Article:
We have optimized columns in the home page and section pages so that they can be more easily viewed in portrait and landscape orientations. Some of the other updates include: a conveniently placed menu on the top for navigating across sections, support of finger swiping through the multimedia strip in expanded story boxes and a more friendly edition picker.


These improvements are now available in the U.S. edition. To view these changes, just type news.google.com on the browser of your favorite tablet.

Google News highlights unique content with Editors’ Picks

(Cross-posted on the Official Google Blog)

News organizations tell stories online in ways that bring together the best of traditional and digital journalism, whether that involves long-form investigative features, compelling photo slideshows or interactive maps and charts that add new levels of engagement to the day's news. To help connect you to the best works of news publishers, Google News is introducing a new section in the right-hand column of the U.S. edition. The section is called "Editors' Picks,” and it displays original content that publishers have selected as highlights from their publications. This is the latest addition to recent improvements we’ve made to the variety and presence of stories and multimedia on Google News.

An array of news organizations, including local, national and niche publishers, are now using Editors’ Picks to display their best, most engaging content. Because Google News relies on algorithms, Editors' Picks will always be just that—picks provided by publishers themselves, and not by Google. You can browse a set of publisher feeds that span national, specific and local interests—like The Atlantic, The Wall Street Journal, ProPublica, the Guardian and The Root, among many others—via the side-to-side arrows next to each publisher's logo. The feeds you see are chosen based on a variety of factors, including your news preferences. If you’re interested in using source preferences on Google News, Editors' Picks helps you do that with the slider that appears just below the articles.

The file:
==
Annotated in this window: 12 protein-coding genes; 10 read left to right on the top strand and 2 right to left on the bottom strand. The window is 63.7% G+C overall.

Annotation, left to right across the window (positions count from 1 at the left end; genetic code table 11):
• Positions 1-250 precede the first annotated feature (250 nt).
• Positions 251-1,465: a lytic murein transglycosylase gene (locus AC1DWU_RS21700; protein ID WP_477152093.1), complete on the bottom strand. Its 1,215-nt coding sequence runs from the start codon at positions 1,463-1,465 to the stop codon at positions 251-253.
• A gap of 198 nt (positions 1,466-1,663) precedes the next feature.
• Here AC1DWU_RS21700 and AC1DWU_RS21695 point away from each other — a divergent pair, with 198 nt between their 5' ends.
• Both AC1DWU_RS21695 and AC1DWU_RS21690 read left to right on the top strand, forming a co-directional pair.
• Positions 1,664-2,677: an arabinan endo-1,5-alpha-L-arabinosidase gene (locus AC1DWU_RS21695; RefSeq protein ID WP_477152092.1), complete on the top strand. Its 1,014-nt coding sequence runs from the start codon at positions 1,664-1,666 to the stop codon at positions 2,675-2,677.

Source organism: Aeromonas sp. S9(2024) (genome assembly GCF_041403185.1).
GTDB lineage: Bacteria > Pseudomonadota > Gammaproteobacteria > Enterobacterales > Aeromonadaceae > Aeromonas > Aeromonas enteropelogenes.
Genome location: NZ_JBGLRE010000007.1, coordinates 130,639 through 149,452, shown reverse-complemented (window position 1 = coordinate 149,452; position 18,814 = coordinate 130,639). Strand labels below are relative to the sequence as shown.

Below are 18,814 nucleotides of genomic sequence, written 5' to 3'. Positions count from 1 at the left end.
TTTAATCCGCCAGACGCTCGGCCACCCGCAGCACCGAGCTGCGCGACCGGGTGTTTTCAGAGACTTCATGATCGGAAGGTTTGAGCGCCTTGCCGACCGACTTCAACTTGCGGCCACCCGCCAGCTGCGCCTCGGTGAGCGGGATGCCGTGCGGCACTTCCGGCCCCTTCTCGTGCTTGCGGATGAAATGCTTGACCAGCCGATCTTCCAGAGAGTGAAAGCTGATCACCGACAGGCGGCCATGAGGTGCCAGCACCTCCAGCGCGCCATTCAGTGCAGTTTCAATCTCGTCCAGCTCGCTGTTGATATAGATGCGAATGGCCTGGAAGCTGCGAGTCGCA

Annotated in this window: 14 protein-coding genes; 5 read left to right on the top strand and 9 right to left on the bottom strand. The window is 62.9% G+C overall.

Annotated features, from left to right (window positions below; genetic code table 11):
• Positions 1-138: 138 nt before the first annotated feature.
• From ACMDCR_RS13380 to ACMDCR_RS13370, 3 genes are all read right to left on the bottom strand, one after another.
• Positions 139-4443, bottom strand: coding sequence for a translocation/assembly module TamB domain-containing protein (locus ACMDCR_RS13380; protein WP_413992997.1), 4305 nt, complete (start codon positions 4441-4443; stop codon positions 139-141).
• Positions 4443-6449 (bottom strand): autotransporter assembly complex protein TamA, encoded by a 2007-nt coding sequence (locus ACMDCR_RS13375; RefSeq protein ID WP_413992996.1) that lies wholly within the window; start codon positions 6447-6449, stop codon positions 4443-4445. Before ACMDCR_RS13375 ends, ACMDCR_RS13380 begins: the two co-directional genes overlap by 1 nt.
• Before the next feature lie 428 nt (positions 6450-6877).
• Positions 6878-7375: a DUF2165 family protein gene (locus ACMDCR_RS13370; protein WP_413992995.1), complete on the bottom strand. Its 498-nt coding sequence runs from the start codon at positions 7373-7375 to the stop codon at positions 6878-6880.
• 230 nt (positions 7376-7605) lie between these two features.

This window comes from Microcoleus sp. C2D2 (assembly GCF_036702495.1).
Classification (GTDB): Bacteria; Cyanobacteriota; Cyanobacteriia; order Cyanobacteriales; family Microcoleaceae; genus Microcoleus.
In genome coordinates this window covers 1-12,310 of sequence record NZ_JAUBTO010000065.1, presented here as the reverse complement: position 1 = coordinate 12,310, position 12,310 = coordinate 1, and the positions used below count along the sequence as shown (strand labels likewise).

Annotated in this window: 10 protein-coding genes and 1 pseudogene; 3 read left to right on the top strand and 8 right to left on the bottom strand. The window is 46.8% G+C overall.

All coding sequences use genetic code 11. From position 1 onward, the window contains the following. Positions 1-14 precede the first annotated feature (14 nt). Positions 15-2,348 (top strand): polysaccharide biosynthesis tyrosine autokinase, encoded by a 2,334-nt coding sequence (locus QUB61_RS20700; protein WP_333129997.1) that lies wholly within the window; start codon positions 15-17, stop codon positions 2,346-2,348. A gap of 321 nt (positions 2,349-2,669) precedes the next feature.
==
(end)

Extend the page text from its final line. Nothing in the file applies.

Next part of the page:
You may have first noticed Editors’ Picks as an experiment last year. Based on the data from that experiment, we have been working with nearly two dozen publishers in recent months and have seen a positive response from readers and publishers alike: readers get the news they're interested in from the sources they trust, and publishers receive higher traffic to their websites. We encourage any news organizations that are interested to visit our Help Center to get started.

Introducing Google Tasks Porter

We're happy to announce a new open source application that allows you to import and export your Google Tasks, called Google Tasks Porter.

Google Tasks Porter is designed with other applications that contain task lists in mind. It supports import and export via the iCalendar format which is used by a variety of applications, including iCalendar itself. It also supports import and export to Microsoft Outlook via a CSV format. Additionally, Google Tasks Porter supports export from Remember the Milk using its iCalendar export, and import to Remember the Milk via email. You can also download a list of all your tasks in an HTML format which is designed to be portable and parseable.

Google Tasks Porter allows you to create a set of "snapshots" of your data, each representing a list of all your tasks at a particular point in time. You can then save or delete these snapshots, and you can export a snapshot at any time to another application using any of the available formats. You can also upload an ics or csv file in order to import the tasks contained therein into Google Tasks.

The application is available on the web at http://google-tasks-porter.appspot.com. The source code is also available on Google Code at http://google-tasks-porter.googlecode.com using the Apache License, Version 2.0. Please try the application out and let us know what you think. You can provide feedback via the mailing list at google-tasks-porter@googlegroups.com.

By Dwight Guth, The Data Liberation Front

Source: Data Liberation